This was an exciting discovery in my inbox. A certificate for reaching the long list of the 5000 word short competition for Minds Shine Bright International Writing Competition 2022.

Hi Joni,

Congratulations, your short story ‘Tu be or not Tu be’ progressed to the next stage of the Minds Shine Bright judging process.


What this means

  1. You are currently under consideration for the short list
  2. If your entry is selected for the short list you will be advised from next week and contact will be made to start formalizing the process of publication in the Minds Shine Bright Confidence Anthology
  3. If your entry is not short listed you will be contacted from next week and your entry will receive a special mention in a long list that will be printed online once the shortlist and winners have been announced
  4. Celebratory events will be held in July or August to formally announce the winners and to launch the Minds Shine Bright anthology Confidence


Thank you so much for your tremendous efforts.  Each piece gave us great joy to read and to get to this stage means that your entry was of a very high calibre. We wish you all the best for your writing future and look forward to reading more of your work and hearing about your successes.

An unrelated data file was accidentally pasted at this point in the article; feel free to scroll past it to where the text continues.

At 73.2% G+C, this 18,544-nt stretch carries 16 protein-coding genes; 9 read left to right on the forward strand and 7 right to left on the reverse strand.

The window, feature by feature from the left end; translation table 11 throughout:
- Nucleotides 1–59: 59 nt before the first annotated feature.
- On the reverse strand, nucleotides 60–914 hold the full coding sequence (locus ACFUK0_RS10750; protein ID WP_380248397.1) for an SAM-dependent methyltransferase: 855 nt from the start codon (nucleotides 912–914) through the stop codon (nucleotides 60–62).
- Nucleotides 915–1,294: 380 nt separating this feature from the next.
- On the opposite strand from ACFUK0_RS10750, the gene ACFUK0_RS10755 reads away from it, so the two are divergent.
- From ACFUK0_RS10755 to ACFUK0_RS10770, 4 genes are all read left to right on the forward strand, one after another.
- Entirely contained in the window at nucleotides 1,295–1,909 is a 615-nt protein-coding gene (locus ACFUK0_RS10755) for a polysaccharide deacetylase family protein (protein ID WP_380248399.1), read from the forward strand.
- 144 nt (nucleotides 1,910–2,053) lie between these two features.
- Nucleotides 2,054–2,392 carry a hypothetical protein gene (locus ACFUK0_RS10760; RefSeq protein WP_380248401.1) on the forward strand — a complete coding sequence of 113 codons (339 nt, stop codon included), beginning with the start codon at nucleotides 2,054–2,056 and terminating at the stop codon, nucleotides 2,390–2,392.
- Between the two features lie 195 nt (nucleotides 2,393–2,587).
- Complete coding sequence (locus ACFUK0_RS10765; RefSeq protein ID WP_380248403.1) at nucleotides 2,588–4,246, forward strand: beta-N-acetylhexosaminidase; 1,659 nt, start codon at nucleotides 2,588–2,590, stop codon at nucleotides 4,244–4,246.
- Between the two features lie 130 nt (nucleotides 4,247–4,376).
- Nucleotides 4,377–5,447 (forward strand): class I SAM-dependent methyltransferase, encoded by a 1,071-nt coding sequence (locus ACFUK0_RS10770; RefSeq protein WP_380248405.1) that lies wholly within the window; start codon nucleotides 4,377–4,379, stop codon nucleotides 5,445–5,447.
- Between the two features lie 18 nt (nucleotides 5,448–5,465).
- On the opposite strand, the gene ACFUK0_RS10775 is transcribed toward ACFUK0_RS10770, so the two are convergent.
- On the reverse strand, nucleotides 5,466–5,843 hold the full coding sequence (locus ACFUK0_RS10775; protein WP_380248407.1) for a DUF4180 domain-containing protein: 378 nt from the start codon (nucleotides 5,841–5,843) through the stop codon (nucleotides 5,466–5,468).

With almost 500 entries submitted it was a true celebration of the theme of confidence. Many elements of confidence were explored, and some of these will come together in the first Confidence anthology.


We will continue to study confidence in fiction over time and our next Confidence writing competition will start in September. As well as announcing winners and launching the Confidence anthology we will also be running our first mini competition from June, which will be designed to highlight the work of a small set of writers. We will be announcing  the theme for it soon.


With such a big field of entrants and a great deal of talented writing it was hard to stand out in the field. Some of the characteristics of the leading entries include: examining the theme of confidence on several levels; scoring strongly across all of our judging criteria but having one or two criteria where entrants really shone, such as strong characters, a strong sense of place, focused energy and flow or deep resonance.


In addition to our formal awards to celebrate our first year of competition we will be sending out gifts of recognition to twenty writers.


Thank you so much for your participation.


Kind Regards


Amanda Scotney


Minds Shine Bright

Joni Scott is an Australian author with four published novels: Whispers through Time, The Last Hotel, Colour Comes to Tangles and Time, Heal my Heart. Joni has her own website;